Last time on the we talked about how to get ready to clean the home of a recently passed love one, the first steps in getting things settled and this time, we are looking at getting things sorted. Once you have the home secured, the will read, and limits set it’s time to begin the possibly long process of house cleaning after death.
Remember: Be Kind to Yourself. This is an emotionally stressful time, but you will persevere, you will get through this. Ask for help if you need it. The process is physically and emotionally taxing. If you need people to help move furniture, or help to get through the grief, lean on your support system – people are there for you!
How to Start House Cleaning After a Death: Claims, Donations and More
Step Four – Go Through the Home
Now that will has been read, a date set, and the family informed, it’s time to get to the actual work of house cleaning. First things first, make sure anything that has been willed has been taken care of with the beneficiary. If someone is willed a painting, get them in the home and make sure they receive the painting. Your loved one wanted them to have it, a final gift, so make sure you honor those wishes.
After the will has been executed on, it’s time to take care of the rest of the stuff. This will likely have to happen in stages.
While it might seem like an easier path, do not just get the family together at once and let them run wild through the home. Instead, take a first lap around the house doing a rough sort of each room.
Set aside the high-value objects for appraisal such as fine art, silver, jewelry, antiques. If your family member collected anything specific like coins, stamps, etc. that would be worth appraising as well.
Sentimental items like blankets, quilts, or anything else should be kept to a separate area from the valuables.
When the home has been sorted you can bring in the family. Does everyone get along? Bringing everyone in a large group so they can talk about it might work well. If two parties should find themselves both wishing to get something, they can handle it out there and keep the processing moving along (when this happens and one party got ‘first choice’ it can cause unfortunate rifts).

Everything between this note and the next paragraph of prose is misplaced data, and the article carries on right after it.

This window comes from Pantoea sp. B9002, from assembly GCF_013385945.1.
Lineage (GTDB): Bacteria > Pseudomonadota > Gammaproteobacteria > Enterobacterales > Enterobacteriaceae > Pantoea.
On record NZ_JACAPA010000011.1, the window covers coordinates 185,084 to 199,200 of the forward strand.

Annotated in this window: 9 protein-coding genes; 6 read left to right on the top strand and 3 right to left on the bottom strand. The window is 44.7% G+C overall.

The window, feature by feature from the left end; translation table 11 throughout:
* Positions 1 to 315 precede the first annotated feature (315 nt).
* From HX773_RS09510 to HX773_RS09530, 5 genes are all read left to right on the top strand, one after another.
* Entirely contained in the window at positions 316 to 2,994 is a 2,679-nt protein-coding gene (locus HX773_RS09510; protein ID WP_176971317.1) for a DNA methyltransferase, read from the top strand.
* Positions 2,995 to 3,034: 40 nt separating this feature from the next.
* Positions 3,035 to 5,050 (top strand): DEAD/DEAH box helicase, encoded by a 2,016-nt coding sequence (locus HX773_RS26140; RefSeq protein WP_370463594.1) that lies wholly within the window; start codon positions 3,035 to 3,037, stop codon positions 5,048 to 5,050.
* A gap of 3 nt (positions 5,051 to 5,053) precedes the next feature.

If, however, there are already frictions in the family, bringing in smaller groups one at a time can make everything run smoother. Start with immediate family, then move out to family and friends the deceased was the closest too. Allow them to place sticky notes on items they wish, when multiple people want the same thing you can make sure they are in contact with each other. The goal is to make sure everything is done by that date, so they’ll have to come to an agreement by then!
Step Five – Donate and Remove Unwanted Items
After everyone has had their chance to claim any leftover items, if there are any pieces of furniture or items that are in good condition think about donating them! Did your loved one have a church, or community group they were active in? Did they have a favorite charity or cause? Donating to those groups can be a great way to help them and honor the memory of your loved one.
After donations and claims from family and friends you might still have some stuff lingering around the house. In those cases it’s time to rent a dumpster and haul away what’s left. This moment can feel overwhelming. Remember, these aren’t items that were wanted, they don’t hold the memories you might feel they do at that moment. Most likely, these are just pieces of old junk your loved one would have been happy to get rid of themselves.
With everything removed, donated, or claimed, you should be left with an empty residence ready for a good cleaning. Should it need serious work, call in professionals (it’s our job!). The home is ready to be put back on the market, for new family members to inhabit, or for another person in need to move in. The home is clean and the stuff is gone, but the person who passed, they live on in your heart, and the memories can never be taken away. Remember to be kind to yourself as you process in this time, seek help, attend a grief support group, or speak with a professional if you think it will help you.
We’ll see you next time on The BIOClean Team blog!